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Researchers experimenting with HIV treatment using long-acting injections

Monday, 16 November 2015 Written by // Guest Authors - Revolving Door Categories // Current Affairs, Research, Health, Treatment, Revolving Door, Guest Authors reports long-acting injectable Cabotegravir + Rilpivirine maintains HIV suppression for 32 weeks

Researchers experimenting with HIV treatment using long-acting injections

This article by Liz Highleyman  first appeared in here

A combination of two long-acting injectable antiretrovirals -- ViiV Healthcare's experimental integrase inhibitor cabotegravir and Janssen's NNRTI rilpivirine -- given once every 4 or 8 weeks maintained viral suppression as well as a standard oral regimen and appears safe and well-tolerated, the companies announced this week. These findings from the Phase 2b LATTE 2 trial follow earlier reports from the original LATTE study showing that oral cabotegravir plus rilpivirine suppressed HIV as well as an efavirenz-based regimen, but with fewer side effects.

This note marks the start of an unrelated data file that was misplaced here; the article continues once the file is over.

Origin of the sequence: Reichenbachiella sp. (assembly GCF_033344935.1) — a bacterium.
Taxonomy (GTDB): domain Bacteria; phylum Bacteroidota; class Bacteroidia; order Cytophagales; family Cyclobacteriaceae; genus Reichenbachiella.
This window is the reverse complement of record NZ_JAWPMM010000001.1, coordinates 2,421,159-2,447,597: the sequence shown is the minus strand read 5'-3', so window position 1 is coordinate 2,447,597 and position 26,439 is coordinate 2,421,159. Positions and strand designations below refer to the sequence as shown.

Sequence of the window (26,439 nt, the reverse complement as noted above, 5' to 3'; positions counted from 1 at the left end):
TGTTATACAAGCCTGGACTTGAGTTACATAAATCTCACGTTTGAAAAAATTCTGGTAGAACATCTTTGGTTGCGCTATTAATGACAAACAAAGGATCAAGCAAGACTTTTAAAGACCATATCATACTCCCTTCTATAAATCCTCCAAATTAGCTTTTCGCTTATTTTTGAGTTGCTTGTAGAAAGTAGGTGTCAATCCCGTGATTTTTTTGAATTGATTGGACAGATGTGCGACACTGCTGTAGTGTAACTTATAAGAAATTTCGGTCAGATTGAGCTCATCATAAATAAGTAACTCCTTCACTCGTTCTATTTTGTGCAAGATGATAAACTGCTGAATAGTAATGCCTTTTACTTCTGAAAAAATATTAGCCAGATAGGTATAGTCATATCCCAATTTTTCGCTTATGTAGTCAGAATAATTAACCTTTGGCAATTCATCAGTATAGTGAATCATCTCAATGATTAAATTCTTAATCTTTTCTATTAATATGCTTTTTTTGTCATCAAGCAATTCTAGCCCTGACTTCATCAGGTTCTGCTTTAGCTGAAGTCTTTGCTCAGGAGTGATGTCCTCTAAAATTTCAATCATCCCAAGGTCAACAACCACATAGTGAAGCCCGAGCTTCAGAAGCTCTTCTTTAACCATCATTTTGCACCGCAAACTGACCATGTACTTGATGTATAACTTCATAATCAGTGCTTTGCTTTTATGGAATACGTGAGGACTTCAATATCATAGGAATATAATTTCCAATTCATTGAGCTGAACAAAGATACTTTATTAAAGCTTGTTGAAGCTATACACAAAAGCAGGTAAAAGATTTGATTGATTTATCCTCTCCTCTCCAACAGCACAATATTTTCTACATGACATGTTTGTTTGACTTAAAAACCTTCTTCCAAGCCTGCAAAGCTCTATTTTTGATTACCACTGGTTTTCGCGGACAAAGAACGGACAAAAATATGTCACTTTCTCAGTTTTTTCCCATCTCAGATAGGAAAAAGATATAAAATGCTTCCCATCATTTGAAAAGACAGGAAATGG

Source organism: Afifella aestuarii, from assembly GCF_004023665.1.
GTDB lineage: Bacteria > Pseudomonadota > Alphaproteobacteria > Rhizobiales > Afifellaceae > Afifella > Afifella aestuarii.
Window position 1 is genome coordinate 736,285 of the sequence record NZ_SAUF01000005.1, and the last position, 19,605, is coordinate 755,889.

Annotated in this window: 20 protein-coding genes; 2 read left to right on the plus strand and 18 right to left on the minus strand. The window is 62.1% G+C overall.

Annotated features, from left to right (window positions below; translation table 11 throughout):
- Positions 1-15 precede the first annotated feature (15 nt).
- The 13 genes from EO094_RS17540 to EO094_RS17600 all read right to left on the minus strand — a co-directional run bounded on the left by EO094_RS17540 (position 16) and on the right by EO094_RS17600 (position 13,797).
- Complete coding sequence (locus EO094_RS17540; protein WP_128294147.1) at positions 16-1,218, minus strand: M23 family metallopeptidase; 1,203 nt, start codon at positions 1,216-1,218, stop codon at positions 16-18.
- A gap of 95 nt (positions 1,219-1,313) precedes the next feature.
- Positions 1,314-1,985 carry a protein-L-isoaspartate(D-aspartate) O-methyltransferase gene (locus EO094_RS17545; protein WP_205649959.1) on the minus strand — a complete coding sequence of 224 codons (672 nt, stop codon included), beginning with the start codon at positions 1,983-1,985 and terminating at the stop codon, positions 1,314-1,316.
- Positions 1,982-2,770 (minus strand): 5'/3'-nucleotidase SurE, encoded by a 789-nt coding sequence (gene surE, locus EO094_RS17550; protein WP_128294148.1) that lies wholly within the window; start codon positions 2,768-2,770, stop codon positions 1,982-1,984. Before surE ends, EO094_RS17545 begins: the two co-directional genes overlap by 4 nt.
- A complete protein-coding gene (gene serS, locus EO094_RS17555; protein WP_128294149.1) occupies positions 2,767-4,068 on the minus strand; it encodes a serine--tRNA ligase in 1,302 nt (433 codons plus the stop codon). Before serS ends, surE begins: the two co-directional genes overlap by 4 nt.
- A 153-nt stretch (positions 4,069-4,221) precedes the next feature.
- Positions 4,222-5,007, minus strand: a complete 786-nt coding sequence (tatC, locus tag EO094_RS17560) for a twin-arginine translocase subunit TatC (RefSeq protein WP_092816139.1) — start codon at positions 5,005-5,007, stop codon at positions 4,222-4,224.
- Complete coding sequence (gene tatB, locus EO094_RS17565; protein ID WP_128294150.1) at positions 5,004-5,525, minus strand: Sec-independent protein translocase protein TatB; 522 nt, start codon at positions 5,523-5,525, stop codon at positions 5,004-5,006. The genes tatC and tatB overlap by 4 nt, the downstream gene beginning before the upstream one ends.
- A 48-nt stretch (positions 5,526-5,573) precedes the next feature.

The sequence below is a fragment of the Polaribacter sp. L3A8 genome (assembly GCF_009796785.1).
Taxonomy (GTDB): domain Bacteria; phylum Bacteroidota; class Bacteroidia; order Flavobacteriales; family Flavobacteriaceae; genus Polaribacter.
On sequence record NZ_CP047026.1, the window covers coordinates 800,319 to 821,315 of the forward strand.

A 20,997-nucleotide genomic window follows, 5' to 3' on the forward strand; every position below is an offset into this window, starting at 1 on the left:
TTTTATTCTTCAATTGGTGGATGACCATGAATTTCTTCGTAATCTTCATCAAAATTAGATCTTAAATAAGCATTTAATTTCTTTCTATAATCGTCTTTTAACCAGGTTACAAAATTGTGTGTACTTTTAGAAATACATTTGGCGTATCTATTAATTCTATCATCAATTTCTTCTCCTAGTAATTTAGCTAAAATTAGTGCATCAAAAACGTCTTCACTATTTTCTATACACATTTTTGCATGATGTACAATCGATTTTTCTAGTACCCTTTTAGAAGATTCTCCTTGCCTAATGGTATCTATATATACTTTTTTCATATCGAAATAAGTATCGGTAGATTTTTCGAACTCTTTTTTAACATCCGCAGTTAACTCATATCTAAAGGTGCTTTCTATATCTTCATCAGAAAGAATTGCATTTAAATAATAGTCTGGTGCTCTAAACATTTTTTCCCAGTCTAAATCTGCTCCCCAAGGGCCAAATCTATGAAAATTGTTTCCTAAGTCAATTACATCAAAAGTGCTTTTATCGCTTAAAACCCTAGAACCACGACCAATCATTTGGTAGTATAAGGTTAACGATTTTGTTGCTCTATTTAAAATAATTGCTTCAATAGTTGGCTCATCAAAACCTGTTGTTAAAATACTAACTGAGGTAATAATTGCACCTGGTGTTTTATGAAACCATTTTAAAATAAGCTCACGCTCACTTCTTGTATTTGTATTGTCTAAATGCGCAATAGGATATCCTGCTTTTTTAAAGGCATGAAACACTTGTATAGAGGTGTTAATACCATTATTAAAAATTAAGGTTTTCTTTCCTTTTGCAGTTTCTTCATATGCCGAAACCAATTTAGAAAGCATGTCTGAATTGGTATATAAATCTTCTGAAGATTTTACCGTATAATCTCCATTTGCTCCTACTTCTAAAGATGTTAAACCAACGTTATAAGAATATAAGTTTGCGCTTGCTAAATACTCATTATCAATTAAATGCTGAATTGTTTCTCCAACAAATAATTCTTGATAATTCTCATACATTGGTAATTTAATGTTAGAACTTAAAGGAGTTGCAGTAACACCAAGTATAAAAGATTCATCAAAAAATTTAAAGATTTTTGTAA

Long-acting drugs could offer an attractive option for people with HIV facing lifelong antiretroviral therapy (ART). Such agents have the advantages of being more convenient and potentially improving adherence, but the drawback is that a long-lived drug cannot be easily removed from the body once administered, so it is especially important to establish safety in advance.

The Phase 2b LATTE (Long-Acting Antiretroviral Treatment Enabling) trial evaluated cabotegravir plus rilpivirine as a simple 2-drug maintenance regimen for people who had already achieved undetectable viral load using standard 3-drug combination ART. Evidence that the 2 drugs are effective when taken as once-daily pills laid the groundwork for testing their long-acting injectable formulations.

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